And then, we learn something that changes everything and makes Gemma a real ABC heroine in the vein of Olivia Pope & Annalise Keating. And the show a bit more dramatic. No, she doesn’t kill anybody. She sleeps with her boss, James (Blair Underwood) even though she’s happily married to a nice rich guy. Too nice probably. She asks him to join her in the middle of the night and they fuck like animals in his car. He asks her to tell him “I want you to fuck me“. Which she does. Needless to say, ABC won’t let that happen. I mean, it’s written “he fucks her, hard, his hand wrapped tight around her neck.” We won’t see that exactly. In fact, the words “fuck” or “motherfucker” come back like 10 times throughout the script. I guess it was written for cable, before they realized the content was not cable-worthy. But the language is, on paper. Sorry, Anna. You’re not on HBO anymore. I think the whole problem of this script resides in the fact that it’s not written as a network show. It takes too much time establishing the story, the characters. It’s okay on cable. It’s not on a network. You need to make sacrifices so the viewers get hooked quickly before they’re tempted to change the channel. It’s sad, but that’s how it works now. Broken might be too old school for its time.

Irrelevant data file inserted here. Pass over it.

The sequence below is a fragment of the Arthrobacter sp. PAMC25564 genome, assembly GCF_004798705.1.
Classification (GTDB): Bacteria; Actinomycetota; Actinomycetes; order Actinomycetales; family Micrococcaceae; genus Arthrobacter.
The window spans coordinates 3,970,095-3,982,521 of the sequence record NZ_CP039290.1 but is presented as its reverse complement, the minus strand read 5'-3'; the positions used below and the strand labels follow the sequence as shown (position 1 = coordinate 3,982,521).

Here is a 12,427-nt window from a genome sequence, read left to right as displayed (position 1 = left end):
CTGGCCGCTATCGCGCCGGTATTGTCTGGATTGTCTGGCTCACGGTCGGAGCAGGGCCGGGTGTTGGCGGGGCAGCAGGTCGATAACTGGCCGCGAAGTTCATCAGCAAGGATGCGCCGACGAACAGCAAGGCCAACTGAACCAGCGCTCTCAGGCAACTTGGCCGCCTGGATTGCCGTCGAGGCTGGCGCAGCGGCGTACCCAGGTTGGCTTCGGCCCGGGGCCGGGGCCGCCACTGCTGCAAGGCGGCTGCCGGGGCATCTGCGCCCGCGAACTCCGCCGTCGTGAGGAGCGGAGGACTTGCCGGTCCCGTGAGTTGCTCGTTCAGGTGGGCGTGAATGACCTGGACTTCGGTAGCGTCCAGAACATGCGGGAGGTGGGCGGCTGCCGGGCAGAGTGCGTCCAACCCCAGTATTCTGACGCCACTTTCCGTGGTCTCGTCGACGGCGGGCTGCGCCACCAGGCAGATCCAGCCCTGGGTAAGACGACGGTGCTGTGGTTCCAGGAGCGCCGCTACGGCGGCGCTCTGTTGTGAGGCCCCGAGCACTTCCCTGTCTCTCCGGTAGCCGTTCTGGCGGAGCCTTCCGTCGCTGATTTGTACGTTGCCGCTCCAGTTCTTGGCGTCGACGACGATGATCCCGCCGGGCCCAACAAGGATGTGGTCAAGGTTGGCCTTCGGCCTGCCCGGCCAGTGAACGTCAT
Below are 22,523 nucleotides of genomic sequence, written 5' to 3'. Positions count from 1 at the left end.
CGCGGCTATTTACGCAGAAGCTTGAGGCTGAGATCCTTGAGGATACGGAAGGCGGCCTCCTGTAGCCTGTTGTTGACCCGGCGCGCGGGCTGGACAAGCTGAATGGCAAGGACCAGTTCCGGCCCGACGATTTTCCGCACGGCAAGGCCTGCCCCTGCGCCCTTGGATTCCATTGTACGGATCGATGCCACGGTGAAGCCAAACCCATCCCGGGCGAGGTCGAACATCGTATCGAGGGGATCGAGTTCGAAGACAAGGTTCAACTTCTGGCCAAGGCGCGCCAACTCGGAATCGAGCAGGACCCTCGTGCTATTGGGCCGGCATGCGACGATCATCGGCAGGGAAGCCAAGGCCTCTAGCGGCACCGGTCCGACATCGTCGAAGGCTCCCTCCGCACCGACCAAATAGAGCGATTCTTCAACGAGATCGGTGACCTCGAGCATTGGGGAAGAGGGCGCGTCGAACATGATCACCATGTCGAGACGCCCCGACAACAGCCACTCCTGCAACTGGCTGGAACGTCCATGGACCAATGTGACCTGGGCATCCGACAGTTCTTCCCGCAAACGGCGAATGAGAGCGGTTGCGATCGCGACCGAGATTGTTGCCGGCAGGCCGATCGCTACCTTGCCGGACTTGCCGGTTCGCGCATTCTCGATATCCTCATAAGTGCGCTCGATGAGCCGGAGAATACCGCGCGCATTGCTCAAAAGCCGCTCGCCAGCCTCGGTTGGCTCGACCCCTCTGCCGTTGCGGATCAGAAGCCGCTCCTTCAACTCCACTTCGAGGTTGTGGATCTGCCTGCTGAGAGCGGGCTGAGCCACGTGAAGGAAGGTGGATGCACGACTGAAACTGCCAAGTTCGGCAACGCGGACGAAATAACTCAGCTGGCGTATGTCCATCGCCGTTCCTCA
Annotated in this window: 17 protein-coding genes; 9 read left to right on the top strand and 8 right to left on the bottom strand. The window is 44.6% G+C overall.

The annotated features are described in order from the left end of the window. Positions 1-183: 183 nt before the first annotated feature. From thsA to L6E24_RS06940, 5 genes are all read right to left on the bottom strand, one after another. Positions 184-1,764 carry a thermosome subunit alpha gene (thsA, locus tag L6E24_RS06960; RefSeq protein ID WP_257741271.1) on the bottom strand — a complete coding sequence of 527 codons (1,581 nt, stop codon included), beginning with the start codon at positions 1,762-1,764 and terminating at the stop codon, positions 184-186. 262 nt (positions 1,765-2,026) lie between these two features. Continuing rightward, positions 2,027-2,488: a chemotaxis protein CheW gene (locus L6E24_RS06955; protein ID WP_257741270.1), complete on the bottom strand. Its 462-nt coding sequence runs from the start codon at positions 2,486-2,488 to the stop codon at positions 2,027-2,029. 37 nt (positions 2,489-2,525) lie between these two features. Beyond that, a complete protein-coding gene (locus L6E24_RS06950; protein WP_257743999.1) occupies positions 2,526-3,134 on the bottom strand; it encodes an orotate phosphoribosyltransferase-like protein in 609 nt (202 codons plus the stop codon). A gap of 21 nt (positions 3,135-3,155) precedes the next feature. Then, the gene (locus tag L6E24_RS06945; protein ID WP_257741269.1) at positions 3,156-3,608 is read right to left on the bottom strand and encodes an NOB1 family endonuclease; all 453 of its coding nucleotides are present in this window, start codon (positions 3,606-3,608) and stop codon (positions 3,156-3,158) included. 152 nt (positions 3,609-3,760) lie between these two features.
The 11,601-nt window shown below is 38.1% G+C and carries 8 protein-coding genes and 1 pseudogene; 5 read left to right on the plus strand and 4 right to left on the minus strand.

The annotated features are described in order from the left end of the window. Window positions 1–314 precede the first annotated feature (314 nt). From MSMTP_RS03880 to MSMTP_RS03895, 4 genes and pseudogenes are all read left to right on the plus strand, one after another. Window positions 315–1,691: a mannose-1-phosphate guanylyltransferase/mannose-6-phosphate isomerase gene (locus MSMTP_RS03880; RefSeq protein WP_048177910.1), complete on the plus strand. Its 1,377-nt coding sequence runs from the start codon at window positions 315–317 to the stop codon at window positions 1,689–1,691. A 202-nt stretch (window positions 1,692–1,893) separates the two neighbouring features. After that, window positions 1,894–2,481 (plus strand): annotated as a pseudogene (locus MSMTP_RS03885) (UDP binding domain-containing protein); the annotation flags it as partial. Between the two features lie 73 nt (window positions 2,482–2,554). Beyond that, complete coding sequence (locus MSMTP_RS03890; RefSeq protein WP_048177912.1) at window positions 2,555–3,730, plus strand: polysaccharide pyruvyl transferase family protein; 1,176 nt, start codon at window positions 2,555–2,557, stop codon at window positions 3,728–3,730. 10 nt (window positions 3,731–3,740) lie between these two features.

The other problem is that it’s too reasonable, sane. The sister character should have been crazier, more disruptive. Maybe we’ll discover later that she’s a real psycho but for now she’s just a lost girl who’s making the same mistakes her mother did, which means falling in love with the wrong guys and going full drama queen when it gets complicated. The sisters’ relationship is interesting though. Plus, we don’t have much of them on television right now. And since we’re talking about what’s good in this pilot script, let’s talk about the legal part! This one is perfectly executed and exciting. The big case is emotional and realistic. It doesn’t seem to be very original –can any divorce case be?– but it’s not what we’re asking for. We just want to feel something for those people and see every aspect of their failed marriage. Who’s to blame? What about their kid? It seems promising. The scenes where Gemma does her magic are incredibly enjoyable, especially for legal drama suckers like me. And again, the dialogues are really delicious.